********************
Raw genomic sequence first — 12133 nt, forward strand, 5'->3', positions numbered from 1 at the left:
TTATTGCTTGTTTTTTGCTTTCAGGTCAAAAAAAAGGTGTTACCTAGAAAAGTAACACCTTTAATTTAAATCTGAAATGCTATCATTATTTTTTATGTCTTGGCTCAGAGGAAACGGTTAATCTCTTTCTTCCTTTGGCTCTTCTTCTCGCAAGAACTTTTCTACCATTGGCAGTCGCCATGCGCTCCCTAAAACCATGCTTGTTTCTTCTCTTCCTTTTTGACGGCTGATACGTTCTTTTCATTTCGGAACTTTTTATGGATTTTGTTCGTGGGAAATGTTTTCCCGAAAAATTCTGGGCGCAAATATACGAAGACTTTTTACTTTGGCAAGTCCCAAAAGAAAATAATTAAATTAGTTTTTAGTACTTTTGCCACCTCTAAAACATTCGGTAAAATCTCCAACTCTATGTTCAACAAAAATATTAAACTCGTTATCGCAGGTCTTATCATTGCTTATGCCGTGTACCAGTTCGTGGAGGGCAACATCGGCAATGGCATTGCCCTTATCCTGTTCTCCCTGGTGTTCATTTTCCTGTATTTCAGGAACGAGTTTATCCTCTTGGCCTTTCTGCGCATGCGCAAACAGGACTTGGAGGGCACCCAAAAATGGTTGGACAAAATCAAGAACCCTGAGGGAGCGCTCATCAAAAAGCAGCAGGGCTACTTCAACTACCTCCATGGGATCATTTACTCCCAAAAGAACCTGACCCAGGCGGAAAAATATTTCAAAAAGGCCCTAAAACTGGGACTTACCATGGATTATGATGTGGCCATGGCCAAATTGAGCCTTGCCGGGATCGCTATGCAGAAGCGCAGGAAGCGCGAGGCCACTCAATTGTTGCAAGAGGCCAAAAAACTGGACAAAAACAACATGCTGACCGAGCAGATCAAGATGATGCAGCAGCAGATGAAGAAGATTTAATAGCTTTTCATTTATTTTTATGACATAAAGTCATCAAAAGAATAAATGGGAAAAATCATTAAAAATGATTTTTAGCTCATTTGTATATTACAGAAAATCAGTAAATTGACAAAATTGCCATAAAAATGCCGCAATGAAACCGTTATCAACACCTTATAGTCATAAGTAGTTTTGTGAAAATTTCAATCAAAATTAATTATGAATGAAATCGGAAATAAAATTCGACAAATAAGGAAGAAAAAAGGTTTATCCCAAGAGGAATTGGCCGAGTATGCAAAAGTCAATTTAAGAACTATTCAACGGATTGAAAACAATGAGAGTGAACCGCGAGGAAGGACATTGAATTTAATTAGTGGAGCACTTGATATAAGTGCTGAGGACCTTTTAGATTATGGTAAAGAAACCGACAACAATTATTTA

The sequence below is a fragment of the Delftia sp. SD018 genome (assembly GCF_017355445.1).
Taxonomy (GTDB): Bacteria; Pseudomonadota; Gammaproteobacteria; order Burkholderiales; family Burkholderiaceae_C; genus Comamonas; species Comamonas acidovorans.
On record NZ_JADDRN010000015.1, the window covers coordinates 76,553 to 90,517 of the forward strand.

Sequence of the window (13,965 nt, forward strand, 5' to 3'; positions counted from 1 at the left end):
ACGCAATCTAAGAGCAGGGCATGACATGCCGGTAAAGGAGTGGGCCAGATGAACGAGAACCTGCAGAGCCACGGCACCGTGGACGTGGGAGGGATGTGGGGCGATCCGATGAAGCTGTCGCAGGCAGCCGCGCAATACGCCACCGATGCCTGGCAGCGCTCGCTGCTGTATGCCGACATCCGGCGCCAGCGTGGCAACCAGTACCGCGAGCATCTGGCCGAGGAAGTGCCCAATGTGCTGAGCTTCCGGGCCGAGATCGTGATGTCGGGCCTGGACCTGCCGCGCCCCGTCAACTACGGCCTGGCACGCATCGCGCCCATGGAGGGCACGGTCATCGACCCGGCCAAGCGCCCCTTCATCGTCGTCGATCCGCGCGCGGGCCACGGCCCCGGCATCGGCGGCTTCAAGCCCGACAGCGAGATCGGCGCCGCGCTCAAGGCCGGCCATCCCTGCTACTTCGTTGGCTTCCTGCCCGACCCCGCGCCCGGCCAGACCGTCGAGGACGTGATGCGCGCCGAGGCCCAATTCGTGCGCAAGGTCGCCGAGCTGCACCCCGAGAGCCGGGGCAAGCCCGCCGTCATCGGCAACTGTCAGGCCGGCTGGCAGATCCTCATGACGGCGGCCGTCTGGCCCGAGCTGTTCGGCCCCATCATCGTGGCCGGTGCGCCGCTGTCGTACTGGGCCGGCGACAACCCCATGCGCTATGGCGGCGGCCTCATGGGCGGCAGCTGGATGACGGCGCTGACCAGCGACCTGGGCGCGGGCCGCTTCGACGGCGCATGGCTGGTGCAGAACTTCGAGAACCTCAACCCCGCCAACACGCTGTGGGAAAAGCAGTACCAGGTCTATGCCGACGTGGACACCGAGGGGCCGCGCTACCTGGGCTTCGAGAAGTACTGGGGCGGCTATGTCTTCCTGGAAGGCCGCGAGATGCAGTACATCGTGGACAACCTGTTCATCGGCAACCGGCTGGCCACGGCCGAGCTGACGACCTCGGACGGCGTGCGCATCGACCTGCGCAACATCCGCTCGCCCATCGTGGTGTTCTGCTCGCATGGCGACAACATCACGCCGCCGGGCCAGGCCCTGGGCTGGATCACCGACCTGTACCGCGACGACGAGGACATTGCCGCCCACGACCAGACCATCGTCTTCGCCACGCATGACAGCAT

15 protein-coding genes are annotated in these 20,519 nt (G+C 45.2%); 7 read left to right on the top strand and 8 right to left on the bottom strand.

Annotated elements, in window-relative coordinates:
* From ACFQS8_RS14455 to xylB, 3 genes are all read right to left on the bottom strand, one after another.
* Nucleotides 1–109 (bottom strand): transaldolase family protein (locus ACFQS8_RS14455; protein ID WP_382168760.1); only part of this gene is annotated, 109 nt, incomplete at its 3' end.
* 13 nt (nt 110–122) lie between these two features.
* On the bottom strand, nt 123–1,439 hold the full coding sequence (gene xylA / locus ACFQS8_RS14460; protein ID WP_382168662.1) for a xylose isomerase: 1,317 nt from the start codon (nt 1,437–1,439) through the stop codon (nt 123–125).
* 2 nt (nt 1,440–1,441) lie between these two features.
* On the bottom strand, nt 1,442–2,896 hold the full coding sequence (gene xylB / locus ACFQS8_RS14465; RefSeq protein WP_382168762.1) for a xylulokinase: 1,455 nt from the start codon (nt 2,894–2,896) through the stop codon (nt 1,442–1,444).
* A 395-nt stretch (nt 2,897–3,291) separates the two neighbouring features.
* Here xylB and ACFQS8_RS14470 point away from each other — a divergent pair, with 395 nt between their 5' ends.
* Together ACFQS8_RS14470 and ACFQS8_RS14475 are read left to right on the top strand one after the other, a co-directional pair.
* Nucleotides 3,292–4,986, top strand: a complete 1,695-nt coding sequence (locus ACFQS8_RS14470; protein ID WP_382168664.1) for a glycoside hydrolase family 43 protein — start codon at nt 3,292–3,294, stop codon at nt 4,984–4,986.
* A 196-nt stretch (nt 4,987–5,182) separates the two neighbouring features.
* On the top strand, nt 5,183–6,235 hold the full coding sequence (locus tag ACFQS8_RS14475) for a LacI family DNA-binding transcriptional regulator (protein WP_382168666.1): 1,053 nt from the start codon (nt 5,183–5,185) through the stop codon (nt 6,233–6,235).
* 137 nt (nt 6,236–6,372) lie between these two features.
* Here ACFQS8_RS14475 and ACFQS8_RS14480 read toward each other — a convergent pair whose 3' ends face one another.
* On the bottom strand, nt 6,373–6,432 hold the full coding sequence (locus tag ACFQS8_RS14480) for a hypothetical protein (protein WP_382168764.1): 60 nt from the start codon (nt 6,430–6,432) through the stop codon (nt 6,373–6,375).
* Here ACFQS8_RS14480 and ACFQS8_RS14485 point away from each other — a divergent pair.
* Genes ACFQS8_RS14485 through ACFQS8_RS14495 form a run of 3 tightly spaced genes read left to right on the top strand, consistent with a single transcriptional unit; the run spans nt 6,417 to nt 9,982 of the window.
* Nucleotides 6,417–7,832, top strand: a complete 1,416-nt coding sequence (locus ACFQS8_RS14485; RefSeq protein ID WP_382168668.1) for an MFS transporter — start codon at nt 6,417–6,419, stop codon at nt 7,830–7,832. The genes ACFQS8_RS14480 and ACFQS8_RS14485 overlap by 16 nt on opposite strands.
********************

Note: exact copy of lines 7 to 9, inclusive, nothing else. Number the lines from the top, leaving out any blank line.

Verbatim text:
ACGCAATCTAAGAGCAGGGCATGACATGCCGGTAAAGGAGTGGGCCAGATGAACGAGAACCTGCAGAGCCACGGCACCGTGGACGTGGGAGGGATGTGGGGCGATCCGATGAAGCTGTCGCAGGCAGCCGCGCAATACGCCACCGATGCCTGGCAGCGCTCGCTGCTGTATGCCGACATCCGGCGCCAGCGTGGCAACCAGTACCGCGAGCATCTGGCCGAGGAAGTGCCCAATGTGCTGAGCTTCCGGGCCGAGATCGTGATGTCGGGCCTGGACCTGCCGCGCCCCGTCAACTACGGCCTGGCACGCATCGCGCCCATGGAGGGCACGGTCATCGACCCGGCCAAGCGCCCCTTCATCGTCGTCGATCCGCGCGCGGGCCACGGCCCCGGCATCGGCGGCTTCAAGCCCGACAGCGAGATCGGCGCCGCGCTCAAGGCCGGCCATCCCTGCTACTTCGTTGGCTTCCTGCCCGACCCCGCGCCCGGCCAGACCGTCGAGGACGTGATGCGCGCCGAGGCCCAATTCGTGCGCAAGGTCGCCGAGCTGCACCCCGAGAGCCGGGGCAAGCCCGCCGTCATCGGCAACTGTCAGGCCGGCTGGCAGATCCTCATGACGGCGGCCGTCTGGCCCGAGCTGTTCGGCCCCATCATCGTGGCCGGTGCGCCGCTGTCGTACTGGGCCGGCGACAACCCCATGCGCTATGGCGGCGGCCTCATGGGCGGCAGCTGGATGACGGCGCTGACCAGCGACCTGGGCGCGGGCCGCTTCGACGGCGCATGGCTGGTGCAGAACTTCGAGAACCTCAACCCCGCCAACACGCTGTGGGAAAAGCAGTACCAGGTCTATGCCGACGTGGACACCGAGGGGCCGCGCTACCTGGGCTTCGAGAAGTACTGGGGCGGCTATGTCTTCCTGGAAGGCCGCGAGATGCAGTACATCGTGGACAACCTGTTCATCGGCAACCGGCTGGCCACGGCCGAGCTGACGACCTCGGACGGCGTGCGCATCGACCTGCGCAACATCCGCTCGCCCATCGTGGTGTTCTGCTCGCATGGCGACAACATCACGCCGCCGGGCCAGGCCCTGGGCTGGATCACCGACCTGTACCGCGACGACGAGGACATTGCCGCCCACGACCAGACCATCGTCTTCGCCACGCATGACAGCAT

15 protein-coding genes are annotated in these 20,519 nt (G+C 45.2%); 7 read left to right on the top strand and 8 right to left on the bottom strand.

Annotated elements, in window-relative coordinates: